but one bottle of that incomparable wine. It had been set apart against Jean-Marie's wedding. Well, I must lay down some more; it will be an interest in life. I am, however, a man somewhat advanced in years. My great work is now buried in the fall of my humble roof; it will never be completed—my name will have been writ in water. And yet you find me calm—I would say cheerful. Can your priest do more?"
By the first glimpse of day the party sallied forth from the fireside into the street. The wind had fallen, but still charioted a world of troubled clouds; the air bit like frost; and the party, as they stood about the ruins in the rainy twilight of the morning, beat upon their breasts and blew into their hands for warmth. The house had entirely fallen, the walls outward, the roof in; it was a mere heap of rubbish, with here and there a forlorn spear of broken rafter. A sentinel was placed over the ruins to protect the property, and the party adjourned to Tentaillon's to break their fast at the Doctor's expense. The bottle circulated somewhat freely; and before they left the table it had begun to snow.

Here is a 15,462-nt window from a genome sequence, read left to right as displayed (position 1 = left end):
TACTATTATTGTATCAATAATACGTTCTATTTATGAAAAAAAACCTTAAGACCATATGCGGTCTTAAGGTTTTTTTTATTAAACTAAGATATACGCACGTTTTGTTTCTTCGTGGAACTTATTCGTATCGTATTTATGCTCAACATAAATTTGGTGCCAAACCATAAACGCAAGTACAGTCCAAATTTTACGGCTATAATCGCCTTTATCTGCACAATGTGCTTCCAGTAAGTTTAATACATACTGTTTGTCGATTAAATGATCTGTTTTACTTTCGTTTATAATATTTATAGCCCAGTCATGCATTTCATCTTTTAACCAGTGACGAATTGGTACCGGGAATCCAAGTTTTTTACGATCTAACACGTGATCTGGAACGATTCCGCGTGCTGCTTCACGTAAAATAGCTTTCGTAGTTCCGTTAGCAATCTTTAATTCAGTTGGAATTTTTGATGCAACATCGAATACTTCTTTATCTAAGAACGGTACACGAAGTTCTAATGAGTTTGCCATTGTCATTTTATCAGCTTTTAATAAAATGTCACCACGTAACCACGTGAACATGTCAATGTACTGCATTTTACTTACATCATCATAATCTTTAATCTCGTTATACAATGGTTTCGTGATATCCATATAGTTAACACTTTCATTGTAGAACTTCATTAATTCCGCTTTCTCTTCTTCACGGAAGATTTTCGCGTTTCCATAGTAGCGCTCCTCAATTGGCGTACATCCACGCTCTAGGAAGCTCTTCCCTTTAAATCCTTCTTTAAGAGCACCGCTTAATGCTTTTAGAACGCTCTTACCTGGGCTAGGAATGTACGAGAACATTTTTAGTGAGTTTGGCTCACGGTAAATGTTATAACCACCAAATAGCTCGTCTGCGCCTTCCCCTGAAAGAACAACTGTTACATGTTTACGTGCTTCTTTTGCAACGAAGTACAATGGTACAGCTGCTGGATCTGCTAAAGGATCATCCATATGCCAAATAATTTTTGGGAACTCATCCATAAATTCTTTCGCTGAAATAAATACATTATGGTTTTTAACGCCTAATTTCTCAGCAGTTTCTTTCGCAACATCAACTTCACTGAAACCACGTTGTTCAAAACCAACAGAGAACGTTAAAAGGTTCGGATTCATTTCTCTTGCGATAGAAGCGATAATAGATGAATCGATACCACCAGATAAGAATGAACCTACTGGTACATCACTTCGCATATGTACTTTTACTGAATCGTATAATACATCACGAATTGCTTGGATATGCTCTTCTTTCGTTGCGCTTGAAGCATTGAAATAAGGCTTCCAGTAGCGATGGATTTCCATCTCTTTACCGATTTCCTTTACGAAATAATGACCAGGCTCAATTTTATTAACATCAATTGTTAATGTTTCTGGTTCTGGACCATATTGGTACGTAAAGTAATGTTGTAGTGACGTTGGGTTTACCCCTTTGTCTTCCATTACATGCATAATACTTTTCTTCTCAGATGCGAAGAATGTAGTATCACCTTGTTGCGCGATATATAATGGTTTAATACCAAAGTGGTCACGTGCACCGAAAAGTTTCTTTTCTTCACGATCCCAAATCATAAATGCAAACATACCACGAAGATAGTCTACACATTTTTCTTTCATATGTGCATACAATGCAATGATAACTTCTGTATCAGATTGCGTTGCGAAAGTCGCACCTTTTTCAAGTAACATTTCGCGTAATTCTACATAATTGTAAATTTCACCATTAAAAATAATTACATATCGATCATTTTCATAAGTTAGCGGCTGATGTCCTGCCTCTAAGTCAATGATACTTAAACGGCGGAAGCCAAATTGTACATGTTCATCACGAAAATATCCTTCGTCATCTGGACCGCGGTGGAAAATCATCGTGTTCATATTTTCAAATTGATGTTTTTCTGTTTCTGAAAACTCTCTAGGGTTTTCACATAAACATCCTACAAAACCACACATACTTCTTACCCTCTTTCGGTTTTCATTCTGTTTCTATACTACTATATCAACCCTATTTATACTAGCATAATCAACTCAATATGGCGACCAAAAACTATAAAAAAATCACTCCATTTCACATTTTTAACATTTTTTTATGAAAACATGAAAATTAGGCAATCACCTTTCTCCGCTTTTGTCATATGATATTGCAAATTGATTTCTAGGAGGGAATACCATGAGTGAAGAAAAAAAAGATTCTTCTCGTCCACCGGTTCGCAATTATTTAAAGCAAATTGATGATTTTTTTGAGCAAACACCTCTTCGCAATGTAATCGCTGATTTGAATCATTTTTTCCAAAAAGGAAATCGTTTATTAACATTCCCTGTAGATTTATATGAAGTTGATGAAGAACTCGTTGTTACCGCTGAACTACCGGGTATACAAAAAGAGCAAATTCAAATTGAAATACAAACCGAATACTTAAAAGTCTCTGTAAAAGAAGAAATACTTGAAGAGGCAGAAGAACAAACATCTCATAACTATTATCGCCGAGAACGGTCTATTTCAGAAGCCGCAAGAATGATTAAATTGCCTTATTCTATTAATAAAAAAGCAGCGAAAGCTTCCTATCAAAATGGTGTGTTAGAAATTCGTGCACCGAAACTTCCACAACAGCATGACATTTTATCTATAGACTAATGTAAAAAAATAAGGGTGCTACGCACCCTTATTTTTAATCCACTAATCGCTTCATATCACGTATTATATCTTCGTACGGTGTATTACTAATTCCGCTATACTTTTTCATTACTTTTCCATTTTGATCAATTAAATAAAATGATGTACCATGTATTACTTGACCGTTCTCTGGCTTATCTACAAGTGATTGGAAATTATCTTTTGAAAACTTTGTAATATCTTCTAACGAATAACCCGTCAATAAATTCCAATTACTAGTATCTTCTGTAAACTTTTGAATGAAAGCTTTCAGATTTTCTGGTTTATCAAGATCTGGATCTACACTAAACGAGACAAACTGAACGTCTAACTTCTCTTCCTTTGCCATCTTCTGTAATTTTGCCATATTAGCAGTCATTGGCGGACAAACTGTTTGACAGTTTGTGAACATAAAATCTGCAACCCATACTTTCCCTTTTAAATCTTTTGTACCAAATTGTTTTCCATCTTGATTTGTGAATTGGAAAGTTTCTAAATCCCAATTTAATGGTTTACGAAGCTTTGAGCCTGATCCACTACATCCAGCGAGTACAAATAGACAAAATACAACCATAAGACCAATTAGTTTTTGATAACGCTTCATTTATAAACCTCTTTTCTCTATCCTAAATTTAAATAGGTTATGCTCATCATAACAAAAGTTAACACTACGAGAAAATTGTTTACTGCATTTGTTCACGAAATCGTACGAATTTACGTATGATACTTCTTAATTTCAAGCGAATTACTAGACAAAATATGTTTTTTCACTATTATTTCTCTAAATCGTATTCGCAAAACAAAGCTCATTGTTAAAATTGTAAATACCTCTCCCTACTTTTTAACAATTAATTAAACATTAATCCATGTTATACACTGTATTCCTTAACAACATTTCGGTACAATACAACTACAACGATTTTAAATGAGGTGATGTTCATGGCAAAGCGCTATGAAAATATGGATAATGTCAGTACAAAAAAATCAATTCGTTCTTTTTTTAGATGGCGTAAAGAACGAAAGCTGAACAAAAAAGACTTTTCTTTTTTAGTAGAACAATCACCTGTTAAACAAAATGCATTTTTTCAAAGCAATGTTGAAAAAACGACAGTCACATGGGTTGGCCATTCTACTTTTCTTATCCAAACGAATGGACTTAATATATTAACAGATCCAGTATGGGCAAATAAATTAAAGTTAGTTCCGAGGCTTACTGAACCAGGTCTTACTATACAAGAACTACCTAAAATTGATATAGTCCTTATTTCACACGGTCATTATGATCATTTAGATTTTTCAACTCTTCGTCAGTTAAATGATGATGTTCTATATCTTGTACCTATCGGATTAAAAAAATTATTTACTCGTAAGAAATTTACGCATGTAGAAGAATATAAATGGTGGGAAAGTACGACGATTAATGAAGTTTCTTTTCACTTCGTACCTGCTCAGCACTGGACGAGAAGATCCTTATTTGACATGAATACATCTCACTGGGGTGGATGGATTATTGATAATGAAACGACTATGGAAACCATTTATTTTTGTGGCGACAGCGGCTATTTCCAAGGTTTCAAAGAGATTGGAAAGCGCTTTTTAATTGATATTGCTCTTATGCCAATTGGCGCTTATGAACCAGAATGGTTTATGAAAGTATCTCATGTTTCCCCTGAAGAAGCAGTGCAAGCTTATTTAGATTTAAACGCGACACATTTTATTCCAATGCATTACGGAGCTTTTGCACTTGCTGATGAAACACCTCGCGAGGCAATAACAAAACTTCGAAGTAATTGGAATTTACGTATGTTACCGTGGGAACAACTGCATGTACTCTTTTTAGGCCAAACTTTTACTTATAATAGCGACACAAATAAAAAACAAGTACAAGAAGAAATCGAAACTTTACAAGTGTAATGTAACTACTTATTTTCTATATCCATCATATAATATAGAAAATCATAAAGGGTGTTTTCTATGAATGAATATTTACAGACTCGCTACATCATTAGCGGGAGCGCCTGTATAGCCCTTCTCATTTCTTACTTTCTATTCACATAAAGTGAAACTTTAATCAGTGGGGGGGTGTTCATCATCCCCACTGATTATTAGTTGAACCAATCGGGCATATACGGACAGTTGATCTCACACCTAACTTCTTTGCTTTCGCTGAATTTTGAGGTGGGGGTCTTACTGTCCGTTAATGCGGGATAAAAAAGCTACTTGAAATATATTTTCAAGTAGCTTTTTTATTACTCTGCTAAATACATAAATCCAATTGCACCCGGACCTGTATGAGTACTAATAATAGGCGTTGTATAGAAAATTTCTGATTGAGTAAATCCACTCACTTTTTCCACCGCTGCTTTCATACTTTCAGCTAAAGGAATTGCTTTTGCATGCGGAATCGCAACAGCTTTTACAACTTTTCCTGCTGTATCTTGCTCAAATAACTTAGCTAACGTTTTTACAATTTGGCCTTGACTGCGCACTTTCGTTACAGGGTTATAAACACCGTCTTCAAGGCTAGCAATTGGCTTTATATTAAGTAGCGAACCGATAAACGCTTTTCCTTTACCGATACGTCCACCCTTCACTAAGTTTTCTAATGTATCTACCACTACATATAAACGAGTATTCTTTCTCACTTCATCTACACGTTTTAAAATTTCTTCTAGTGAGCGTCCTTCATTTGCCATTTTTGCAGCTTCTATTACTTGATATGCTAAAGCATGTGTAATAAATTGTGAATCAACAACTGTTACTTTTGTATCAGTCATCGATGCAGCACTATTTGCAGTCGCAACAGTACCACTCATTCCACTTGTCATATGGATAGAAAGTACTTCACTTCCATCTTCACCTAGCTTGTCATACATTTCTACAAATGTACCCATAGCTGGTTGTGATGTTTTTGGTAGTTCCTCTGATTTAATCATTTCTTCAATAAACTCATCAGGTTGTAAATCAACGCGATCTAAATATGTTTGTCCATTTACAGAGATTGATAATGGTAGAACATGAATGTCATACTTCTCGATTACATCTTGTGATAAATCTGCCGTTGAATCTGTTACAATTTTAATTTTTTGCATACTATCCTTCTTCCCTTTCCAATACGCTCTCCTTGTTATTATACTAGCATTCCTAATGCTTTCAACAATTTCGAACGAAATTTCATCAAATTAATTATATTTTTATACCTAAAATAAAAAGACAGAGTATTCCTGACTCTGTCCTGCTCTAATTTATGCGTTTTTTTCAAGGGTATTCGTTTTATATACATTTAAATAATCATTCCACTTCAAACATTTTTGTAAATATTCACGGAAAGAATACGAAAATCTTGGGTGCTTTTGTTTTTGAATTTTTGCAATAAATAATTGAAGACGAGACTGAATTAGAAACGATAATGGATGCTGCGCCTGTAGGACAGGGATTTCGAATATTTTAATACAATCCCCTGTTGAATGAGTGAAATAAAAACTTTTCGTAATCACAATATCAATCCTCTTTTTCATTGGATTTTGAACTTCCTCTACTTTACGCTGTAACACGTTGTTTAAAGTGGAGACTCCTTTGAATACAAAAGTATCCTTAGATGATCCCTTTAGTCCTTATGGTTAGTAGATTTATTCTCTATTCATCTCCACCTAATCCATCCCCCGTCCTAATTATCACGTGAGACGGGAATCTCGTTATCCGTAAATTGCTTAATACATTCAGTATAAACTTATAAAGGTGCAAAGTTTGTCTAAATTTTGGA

For three days the snow continued to fall, and the ruins, covered with tarpaulin and watched by sentries, were left undisturbed. The Desprez' meanwhile had taken up their abode at Tentaillon's. Madame spent her time in the kitchen, concocting little delicacies, with the admiring aid of Madame Tentaillon, or sitting by the fire in thoughtful abstraction. The fall of the house affected her wonderfully little; that blow had been parried by another; and in her mind she was continually fighting over again the battle of the trousers. Had she done right? Had she done wrong? And